A disgruntled former worker in Australia has been accused of purposely putting sewing needles in strawberries, according to police.
Consumers in Queensland have been told to return or discard fruit due to the harmful contamination after a customer was rushed to a hospital after swallowing part of a needle in a strawberry.
Hoani van Dorp, 21, was rushed to the hospital Sunday with "severe abdominal pains," according to a friend, Joshua Gane, who posted about the incident on Facebook.
Just posting this as a warning to anyone that has bought strawberries (Berry Obsessions) from Woolworths recently....Posted by Joshua Gane on Saturday, September 8, 2018
“We then checked the other strawberries and found another sewing needle lodged inside one of them,” Gane added. Van Dorp’s status inside the hospital is unknown.
The Queensland Strawberry Growers Association believes a former employee at the supermarket chain Woolworths put needles inside the fruit, according to reports.
“At this time, have reason to suspect that a disgruntled ex-employee may have orchestrated the occurrence, wherein sewing needles were found in a number of strawberries, in Queensland and Victoria,” the organization said in a statement.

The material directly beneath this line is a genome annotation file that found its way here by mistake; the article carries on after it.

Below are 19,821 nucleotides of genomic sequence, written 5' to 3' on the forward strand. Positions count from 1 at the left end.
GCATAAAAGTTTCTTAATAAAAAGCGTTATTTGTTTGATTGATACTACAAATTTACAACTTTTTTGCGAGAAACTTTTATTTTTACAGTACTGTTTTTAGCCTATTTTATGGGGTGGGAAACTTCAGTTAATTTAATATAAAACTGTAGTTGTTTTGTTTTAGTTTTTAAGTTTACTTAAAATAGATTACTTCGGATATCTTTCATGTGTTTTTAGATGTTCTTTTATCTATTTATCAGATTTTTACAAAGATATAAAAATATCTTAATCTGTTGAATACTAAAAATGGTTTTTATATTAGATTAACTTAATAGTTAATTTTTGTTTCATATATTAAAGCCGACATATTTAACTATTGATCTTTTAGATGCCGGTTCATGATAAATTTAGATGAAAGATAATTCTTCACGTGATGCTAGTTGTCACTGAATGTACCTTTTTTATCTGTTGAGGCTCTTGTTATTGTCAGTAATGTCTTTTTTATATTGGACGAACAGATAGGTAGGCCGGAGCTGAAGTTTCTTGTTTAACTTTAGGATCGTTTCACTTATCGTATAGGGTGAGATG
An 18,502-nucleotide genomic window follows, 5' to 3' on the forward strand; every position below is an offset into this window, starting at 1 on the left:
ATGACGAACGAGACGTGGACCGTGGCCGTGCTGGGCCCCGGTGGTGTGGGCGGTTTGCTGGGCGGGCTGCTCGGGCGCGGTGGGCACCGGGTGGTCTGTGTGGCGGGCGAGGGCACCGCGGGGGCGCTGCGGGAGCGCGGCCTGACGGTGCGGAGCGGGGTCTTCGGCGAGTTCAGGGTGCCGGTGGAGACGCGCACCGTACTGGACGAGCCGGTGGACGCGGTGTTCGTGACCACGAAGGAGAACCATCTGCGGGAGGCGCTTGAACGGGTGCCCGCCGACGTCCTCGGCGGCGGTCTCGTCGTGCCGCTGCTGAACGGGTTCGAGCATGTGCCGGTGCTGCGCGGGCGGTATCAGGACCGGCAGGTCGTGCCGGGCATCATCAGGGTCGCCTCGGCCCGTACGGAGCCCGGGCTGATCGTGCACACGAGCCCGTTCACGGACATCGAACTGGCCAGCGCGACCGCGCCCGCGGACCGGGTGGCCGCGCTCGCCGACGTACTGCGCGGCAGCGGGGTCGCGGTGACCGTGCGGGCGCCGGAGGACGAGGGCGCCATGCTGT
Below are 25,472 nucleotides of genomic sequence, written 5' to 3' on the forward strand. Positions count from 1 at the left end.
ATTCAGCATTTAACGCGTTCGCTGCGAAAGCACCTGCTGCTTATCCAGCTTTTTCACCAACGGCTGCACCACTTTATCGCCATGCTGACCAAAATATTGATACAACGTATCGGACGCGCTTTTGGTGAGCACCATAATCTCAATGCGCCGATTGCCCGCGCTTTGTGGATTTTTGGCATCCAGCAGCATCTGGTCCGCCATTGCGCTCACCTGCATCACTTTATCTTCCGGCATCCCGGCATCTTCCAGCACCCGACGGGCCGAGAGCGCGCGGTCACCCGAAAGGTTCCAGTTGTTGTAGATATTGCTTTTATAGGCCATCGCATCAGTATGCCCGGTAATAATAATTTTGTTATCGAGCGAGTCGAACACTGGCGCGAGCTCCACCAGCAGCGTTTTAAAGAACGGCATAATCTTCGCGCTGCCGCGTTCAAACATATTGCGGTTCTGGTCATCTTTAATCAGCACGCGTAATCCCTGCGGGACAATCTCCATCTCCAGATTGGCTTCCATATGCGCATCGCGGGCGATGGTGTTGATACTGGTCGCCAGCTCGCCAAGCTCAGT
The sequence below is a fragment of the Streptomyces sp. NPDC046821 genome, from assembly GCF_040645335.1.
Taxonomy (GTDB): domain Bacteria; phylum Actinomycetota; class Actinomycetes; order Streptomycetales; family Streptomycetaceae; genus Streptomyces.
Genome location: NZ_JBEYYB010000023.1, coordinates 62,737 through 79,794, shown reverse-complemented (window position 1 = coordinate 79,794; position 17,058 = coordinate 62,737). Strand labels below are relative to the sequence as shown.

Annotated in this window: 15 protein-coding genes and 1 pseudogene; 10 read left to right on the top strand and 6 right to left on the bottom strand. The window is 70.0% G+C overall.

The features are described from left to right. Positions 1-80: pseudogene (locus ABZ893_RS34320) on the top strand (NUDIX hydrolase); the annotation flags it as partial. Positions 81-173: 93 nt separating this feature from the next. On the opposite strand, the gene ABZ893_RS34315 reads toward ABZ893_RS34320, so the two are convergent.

At this time, the Queensland Strawberry Growers Association have reason to suspect that a disgruntled ex-employee may...Posted by Queensland Strawberries on Wednesday, September 12, 2018
Police said they believe the contamination was done deliberately to hurt people.
"[It's been done] obviously to injure somebody," Queensland Acting Chief Superintendent Terry Lawrence of the State Crime Command told ABC Australia.
Woolworths have said they have taken the contaminated strawberries off the shelves as the investigation continues.
"Customers are advised to return these products to their local Woolworths for a full refund," a spokesperson told ABC Australia.
Police believe they have contained the threat, which was first reported over the weekend. The strawberry stock should be replaced by Thursday and will be safe to consume.
However, police advise cutting up strawberries to be safe.
On Thursday, police said they feared there may be copycat culprits as a needle was found in another batch of strawberries.
Investigations into a potential copy-cat incident is taking place after a silver rod was found in a strawberry punnet purchased at Gatton today.— Queensland Police (@QldPolice) September 13, 2018